Special races

In addition to the many national series, Formula Three is known for special races, the best-known of which is the Macau Grand Prix. The first Formula Three Grand Prix of Macau was held in 1983 and won by Ayrton Senna. Michael Schumacher and David Coulthard have also taken victory in this race, traditionally the end of the Formula Three season, where drivers from almost every national series participate. Other major ‘crossover’ races include the Grand Prix of Pau, the Marlboro Masters of Zandvoort, and the Korean Superprix at Changwon. These events give fans off the major circuits a chance to experience the excitement of a Grand Prix weekend. Introduction Originally conceived in 1954 as an amateur event for local motoring enthusiasts, the Macau Grand Prix is today a race meeting to which the worlds leading riders and drivers vie for entries. ... 1983 (MCMLXXXIII) was a common year starting on Saturday of the Gregorian calendar. ... David Marshall Coulthard (born March 27, 1971 in Twynholm, Dumfries and Galloway, Scotland), is a Scottish Formula One racing driver for Red Bull Racing. ... Château de Pau Pau is a city of southwestern France, préfecture (capital) of the Pyrénées-Atlantiques département. ... The Marlboro Masters of Formula 3 is a Formula 3 race held annually at the Circuit Zandvoort, in the Netherlands. ... Circuit Zandvoort is a motor racing circuit located near the town of Zandvoort, in the Netherlands, near the North Sea coast line. ... Changwon(창원) is a city in and the capital of South Gyeongsang Province in South Korea. ...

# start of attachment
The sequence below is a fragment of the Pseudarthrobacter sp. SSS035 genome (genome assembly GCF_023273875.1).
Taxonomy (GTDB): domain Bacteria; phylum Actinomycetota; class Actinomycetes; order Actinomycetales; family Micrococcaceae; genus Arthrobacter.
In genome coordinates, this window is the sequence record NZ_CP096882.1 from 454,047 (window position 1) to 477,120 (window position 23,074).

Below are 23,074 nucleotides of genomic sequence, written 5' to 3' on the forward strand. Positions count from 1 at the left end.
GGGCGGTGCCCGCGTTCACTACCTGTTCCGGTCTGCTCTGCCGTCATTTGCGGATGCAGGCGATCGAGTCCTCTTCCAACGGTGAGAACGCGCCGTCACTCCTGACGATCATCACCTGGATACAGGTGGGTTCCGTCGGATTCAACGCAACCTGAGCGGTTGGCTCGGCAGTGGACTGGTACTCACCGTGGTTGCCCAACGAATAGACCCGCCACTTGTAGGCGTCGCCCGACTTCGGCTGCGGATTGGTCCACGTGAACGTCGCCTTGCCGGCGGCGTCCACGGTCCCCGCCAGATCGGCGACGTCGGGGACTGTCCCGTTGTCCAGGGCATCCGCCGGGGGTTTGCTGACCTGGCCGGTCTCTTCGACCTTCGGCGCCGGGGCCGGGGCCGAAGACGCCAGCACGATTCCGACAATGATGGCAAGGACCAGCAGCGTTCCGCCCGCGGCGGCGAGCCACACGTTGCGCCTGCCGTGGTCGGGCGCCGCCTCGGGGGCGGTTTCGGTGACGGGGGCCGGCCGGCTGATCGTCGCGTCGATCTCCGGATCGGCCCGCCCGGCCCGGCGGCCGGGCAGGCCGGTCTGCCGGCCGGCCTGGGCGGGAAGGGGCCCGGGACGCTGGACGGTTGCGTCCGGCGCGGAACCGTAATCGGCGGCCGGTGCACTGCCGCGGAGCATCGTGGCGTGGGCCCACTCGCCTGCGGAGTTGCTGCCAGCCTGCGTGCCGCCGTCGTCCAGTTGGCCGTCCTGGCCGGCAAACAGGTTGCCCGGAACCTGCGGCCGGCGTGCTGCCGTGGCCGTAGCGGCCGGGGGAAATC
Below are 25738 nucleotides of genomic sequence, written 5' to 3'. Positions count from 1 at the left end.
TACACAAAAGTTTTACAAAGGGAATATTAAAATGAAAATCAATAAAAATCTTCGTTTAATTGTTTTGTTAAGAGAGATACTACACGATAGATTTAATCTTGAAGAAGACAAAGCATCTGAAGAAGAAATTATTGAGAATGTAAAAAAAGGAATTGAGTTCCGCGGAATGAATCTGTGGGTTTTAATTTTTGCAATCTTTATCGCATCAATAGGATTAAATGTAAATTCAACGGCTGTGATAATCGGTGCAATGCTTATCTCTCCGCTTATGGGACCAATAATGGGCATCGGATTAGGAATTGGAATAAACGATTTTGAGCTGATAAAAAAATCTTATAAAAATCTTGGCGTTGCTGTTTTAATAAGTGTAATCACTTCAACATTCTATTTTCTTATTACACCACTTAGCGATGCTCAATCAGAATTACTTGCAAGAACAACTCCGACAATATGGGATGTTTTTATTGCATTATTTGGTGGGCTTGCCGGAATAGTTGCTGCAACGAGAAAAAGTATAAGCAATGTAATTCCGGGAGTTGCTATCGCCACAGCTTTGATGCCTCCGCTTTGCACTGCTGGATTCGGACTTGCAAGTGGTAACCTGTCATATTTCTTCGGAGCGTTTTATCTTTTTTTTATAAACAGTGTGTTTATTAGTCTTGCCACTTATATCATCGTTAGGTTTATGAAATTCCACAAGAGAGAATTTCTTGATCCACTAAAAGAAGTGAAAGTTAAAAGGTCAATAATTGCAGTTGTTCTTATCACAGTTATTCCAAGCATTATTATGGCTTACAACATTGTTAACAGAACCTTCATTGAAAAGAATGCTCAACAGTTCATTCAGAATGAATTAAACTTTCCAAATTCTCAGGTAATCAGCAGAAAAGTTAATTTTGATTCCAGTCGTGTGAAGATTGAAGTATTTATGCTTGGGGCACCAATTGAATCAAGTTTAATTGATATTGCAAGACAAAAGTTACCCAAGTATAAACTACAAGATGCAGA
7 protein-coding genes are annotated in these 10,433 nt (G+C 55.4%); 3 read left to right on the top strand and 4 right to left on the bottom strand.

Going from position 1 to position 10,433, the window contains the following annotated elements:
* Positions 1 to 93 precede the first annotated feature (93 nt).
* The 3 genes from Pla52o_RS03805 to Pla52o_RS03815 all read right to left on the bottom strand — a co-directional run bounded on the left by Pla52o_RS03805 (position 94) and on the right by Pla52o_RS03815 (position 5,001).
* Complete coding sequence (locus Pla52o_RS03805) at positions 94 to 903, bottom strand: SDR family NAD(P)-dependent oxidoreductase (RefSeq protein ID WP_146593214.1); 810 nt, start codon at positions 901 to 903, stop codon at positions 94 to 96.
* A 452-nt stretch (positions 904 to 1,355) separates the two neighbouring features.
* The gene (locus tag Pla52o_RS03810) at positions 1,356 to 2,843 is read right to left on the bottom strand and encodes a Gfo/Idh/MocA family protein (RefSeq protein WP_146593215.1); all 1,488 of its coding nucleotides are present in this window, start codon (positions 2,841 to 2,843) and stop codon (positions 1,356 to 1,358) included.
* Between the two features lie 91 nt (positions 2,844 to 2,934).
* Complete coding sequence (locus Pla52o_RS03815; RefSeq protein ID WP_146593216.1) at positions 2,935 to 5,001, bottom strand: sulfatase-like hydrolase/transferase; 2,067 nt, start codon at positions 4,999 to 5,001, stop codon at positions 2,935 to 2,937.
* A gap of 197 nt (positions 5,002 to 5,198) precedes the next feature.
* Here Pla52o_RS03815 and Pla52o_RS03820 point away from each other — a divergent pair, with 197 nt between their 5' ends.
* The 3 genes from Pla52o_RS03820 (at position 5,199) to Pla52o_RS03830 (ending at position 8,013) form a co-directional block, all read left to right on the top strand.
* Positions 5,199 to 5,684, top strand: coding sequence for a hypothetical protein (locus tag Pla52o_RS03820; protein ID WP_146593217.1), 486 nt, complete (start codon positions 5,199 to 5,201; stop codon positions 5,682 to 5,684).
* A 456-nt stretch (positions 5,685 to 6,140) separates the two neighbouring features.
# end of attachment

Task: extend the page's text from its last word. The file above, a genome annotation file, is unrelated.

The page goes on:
The Monaco F3 Grand Prix held until 1997 was also a famous special race. It has been restored for 2005 as a part of the F3 Euroseries.


Regulations

  • width : 1850 mm maximum
  • wheelbase : 2000 mm minimum
  • track : 1200 mm minimum
  • weight: 550 kg minimum
  • active suspension, telemetry and traction control are forbidden
  • two wheel steering, two wheel drive cars
  • manual gearbox with six forward gears maximum and one reverse
  • not drilled ferrous brakes
  • four wheels, width 11.5 inches, diameter 13 inches
  • service stations petrol
  • 26 mm diameter restrictor leading to near 200 horsepower (150 kW) between 5000 and 7400 rpm

complete regulation: fia.com (warning PDF)


  Results from FactBites:
 
The Book of Threes - Formula Three (1013 words)
Formula Three, also called Formula 3 or, in abbreviated form, F3, is a type of formula racing and a class of auto racing.
Formula Three was in abeyance from the late 1950s to 1963; both it and (eventually) Formula Two were replaced by Formula Junior for 1000 or 1100cc cars (on a sliding scale of weights).
Formula Three cars are monocoque chassis, using slick racing tyres and wings.
Formula Three - Wikipedia, the free encyclopedia (1032 words)
Formula Three, also called Formula 3 or, in abbreviated form, F3, is a type of formula racing and a class of open-wheeler motor racing.
The formula was the usual route into motor racing through the early and mid 1950s (and stars like Stirling Moss continued to race in selected F3 races even during their GP careers) although started to decline in the UK when small sports cars powered by Coventry-Climax and Ford engines became more important.
Formula Three was in abeyance from the late 1950s to 1963; both it and (eventually) Formula Two were replaced by Formula Junior for 1000 or 1100cc cars (on a sliding scale of weights).
  More results at FactBites »